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Sunday, 15 December 2019
A TOTAL of 130 young trees was planted at a Henley beauty spot as part of a drive to reduce the town’s carbon footprint.
More than 50 volunteers, including members of environmental campaign group Greener Henley and the 1st Henley cubs and scouts, completed the work at Tilebarn Wood on Sunday morning in just two hours.
The trees, a mix of oak, beech, silver birch and hornbeam, were provided by the Trust for Conservation Volunteers.
Greener Henley, formerly known as Henley in Transition, organised the event as it leases the land from Sue Ryder and planted 224 trees there in 2011.
Patrick Fleming, who is secretary of the group and a member of the town council’s climate emergency working group, said: “It was absolutely brilliant and I was overwhelmed by the contribution from the cubs and scouts.
“It’s that generation, wanting them to get involved in understanding that nature plays a part.
“The other thing we did was clear up all the plastic debris and old tree guards and cable ties. The danger is that could end up getting into the soil. The place looks really smart now.”
He wants to see 500,000 trees planted in Henley and the surrounding parishes in order to help the town become carbon neutral by 2030.
Mr Fleming said: “This is giving people a positive idea that they can make a change — even if it’s a minute change it’s still significant. That’s the message we want to get across.”
Assistant cub scout leader Joolz Fletcher said: “We’re always trying to educate the cubs about the environment and doing community projects.
“Some of our cubs are working towards their silver award and it ticks off their world, environment and community badge.
“They loved it and it’s important because it’s their future.”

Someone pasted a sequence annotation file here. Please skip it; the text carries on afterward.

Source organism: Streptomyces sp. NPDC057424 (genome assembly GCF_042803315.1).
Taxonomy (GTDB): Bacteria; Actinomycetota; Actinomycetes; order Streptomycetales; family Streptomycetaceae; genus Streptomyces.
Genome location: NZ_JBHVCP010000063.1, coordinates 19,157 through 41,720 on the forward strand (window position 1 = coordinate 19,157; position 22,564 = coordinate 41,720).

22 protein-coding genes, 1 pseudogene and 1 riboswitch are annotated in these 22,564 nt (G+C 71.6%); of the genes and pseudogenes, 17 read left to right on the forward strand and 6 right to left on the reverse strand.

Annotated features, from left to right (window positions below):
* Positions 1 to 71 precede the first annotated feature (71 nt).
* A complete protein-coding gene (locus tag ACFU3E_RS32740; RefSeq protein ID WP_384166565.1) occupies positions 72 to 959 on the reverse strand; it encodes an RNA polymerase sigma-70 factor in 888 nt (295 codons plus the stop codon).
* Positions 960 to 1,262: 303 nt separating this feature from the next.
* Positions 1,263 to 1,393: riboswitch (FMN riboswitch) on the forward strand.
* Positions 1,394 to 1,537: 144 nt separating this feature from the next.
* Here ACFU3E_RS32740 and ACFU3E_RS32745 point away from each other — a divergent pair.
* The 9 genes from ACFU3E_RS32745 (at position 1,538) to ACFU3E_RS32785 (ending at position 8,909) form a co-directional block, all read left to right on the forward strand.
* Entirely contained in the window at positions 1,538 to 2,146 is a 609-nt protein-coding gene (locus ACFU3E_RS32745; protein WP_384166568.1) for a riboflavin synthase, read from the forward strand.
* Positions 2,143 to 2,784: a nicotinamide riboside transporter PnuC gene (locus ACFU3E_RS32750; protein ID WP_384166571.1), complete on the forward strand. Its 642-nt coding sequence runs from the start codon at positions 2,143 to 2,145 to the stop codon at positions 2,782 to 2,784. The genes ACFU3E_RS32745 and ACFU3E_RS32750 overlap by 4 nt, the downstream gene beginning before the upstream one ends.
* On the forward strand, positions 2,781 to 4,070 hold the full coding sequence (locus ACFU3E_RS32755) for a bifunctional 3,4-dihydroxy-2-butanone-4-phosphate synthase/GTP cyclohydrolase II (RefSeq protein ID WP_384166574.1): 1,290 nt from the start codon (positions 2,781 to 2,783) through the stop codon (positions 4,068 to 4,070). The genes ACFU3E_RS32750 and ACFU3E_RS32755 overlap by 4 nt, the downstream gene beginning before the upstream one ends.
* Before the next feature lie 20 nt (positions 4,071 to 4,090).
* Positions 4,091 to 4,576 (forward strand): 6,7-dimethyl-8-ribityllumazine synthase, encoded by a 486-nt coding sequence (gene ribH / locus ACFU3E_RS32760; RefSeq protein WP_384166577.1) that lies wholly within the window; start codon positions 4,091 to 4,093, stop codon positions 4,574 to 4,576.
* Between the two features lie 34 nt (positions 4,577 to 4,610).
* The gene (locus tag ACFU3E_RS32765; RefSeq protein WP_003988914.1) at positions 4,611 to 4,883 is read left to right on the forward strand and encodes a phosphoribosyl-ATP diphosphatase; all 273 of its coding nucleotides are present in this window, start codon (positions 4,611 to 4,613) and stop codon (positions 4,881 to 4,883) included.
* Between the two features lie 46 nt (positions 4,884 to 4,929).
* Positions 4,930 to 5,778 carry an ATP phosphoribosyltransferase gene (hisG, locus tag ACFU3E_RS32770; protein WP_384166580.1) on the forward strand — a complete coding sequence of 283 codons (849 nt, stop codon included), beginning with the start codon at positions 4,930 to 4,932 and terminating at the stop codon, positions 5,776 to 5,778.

Cub William Jewell, eight, said: “I really wanted to act because all these fossil fuels are burning and there’s so much CO2 in the world. I really don’t want to have a polluted world.”
Harry Boumphrey, 11, said: “I decided to do this and help the environment. I am quite concerned probably because politicians are focused on other things and not focused on things that really matter.”
His brother Jack, nine, added: “I decided to come along because I think it’s great to plant trees and help make the environment a better place for us.”
Their mother Lillie, a member of Greener Henley, said: “I got involved because a couple of months ago I went along to one of the Greener Henley carbon workshops on how we can reduce our carbon footprint.
“It was great but I was shocked there were only 10 people there.
“The UK has so many fewer trees than the rest of Europe — about 13 per cent. There’s a national drive to almost double our tree coverage to almost 25 per cent and in order to do that we all must plant more trees, whether it’s in our garden or community spaces like this.
“To offset just 10 per cent of the carbon emissions from the broader Henley area we need to plant in the region of half a million trees. It’s a really proactive thing that we all can do.” Meanwhile, about 40 saplings were given away to residents on Saturday.
The town council and Greener Henley have teamed up with the Woodland Trust to provide up to 12,400 trees, the equivalent of two being planted in the garden of every household in the town.
The first batch of saplings, including wild cherry, crab apple, silver birch, hazel and rowan, were available from a stall in Market Place.
Max and Sarah McKean, from Shiplake, took home a silver birch to plant in their back garden.
Mrs McKean said: “We read about it in the Henley Standard and thought ‘we must come along’.
“It’s an easy opportunity to actually do something about putting more trees around the town and the world in general.
“Virtually everybody we know is quite aware and quite keen to help to make the world better for our children and grandchildren.”
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